Friday, September 30, 2016

Ask Frances: How should I use my inheritance?

"Ask Frances" is a monthly blog series where I will answer questions from my readers. The chosen question will receive a prize. This month's prize is the Avon Anew Retroactive line because our letter sender is a bride.

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Our question this month is very long and detailed so please read carefully. I feel ill-equipped to answer her question so if you have better advice (preferably legal advice!), please leave your advice in the comments. Thanks! Anyway, here is our question...

When my Dad died years ago, he left us, his children, some money and some properties. He and my mom were not married. The money were in accounts under our names, but the properties were either named after our relatives or still after the owners he bought them from.

Three of the properties were left to me. One is the family home, still named after my aunt who owned the lot, and my Dad bought it from her. Another is a condo named after my cousin, but that project didn't push through at dahil fully paid na, until now we're still waiting for the kapalit. The third one is a former preschool na dilapidated na ngayon, still named under the original owners kahit nabili na ng Dad ko. The owners are both dead and I don't think the kids are aware the property is still under their parents' names. 

The titles were with my mom because I was still young when my Dad died. Through the years, my mom blew through my inheritance and developed a gambling problem. Ang ending sinanla niya yung titles for the family home and the preschool. Matagal na rin di nababayaran yung amilyar (10 years).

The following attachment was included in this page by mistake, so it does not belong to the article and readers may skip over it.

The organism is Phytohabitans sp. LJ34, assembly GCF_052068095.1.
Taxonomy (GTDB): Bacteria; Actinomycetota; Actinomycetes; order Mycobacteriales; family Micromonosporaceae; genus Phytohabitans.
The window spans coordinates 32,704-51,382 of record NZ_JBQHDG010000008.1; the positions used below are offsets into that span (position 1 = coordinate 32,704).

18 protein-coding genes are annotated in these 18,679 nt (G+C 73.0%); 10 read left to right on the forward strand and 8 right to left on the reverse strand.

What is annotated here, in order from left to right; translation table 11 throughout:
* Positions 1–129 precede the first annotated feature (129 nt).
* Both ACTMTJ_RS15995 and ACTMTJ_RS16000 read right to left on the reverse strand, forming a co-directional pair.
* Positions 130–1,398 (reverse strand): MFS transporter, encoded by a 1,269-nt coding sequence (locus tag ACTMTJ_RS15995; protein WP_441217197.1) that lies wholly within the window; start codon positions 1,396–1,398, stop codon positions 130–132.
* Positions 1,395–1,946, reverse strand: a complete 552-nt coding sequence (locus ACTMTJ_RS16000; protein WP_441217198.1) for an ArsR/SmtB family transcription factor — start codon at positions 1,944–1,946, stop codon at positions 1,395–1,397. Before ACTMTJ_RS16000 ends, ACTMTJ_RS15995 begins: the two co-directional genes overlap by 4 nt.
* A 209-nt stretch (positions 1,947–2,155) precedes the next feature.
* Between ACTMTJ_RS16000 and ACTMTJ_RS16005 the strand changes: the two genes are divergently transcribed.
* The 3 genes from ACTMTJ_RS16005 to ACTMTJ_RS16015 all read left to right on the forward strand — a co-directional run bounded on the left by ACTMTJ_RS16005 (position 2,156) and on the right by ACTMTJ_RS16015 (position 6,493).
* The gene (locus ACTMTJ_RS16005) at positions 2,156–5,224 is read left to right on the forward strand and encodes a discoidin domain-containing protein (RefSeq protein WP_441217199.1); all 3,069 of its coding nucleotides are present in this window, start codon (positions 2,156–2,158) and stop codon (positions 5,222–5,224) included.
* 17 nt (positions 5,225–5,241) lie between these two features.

My relatives are telling me sayang yung mga property kung mapupunta lang dun sa mga pinagsanlaan since they could easily hire someone to fix the titles and change it to their names. I can pay the taxes and penalties, and have the properties developed and rented out later on. Yun talaga ang gusto kong mangyari. Plus the thought that My Dad worked hard for those properties. 

Now this is my dilemma. I still have some money left from my inheritance. But I'm going to use some of it for my upcoming wedding, and it's in a mutual fund that's earning a good dividend. Nanghihinayang ako to withdraw a huge sum from it para lang pambayad ng penalties na hindi naman ako ang may gawa (my mom should've paid them). I also have to spend to transfer the titles under my name. Tapos wala rin akong funds to destroy the structure in the preschool at magpatayo ng apartments, and improve on the family home that's long been abandoned. So di ko rin mababawi agad yung pera. Wala rin akong mahiraman from my relatives, I won't qualify for loans because I don't have a regular job now, and wala rin ganun kalaking halaga si fiancĂ©. 

I've made a lot of bad financial decisions in the past and I'm scared of making one again.  

But if I don't do it, mawawala naman ang properties na iniwan ng Dad ko. 

What should I do? :( 


Dear R.P., 

You have to do the math. You only have X amount and you need Y amount to pay for the transfer of titles, pay penalties, and renovate the school. Plus, you need Z amount for your wedding. The math will tell you if you can do everything you want, but I think you already know that you can't do all of the above.

I don't know the legalities of the issue but it sure sounds like you have a complicated case. Please consult a lawyer as soon as you can. Or do I have a reader who can advise R.P. about her case? Please help us!

Anyway, what I observe are these: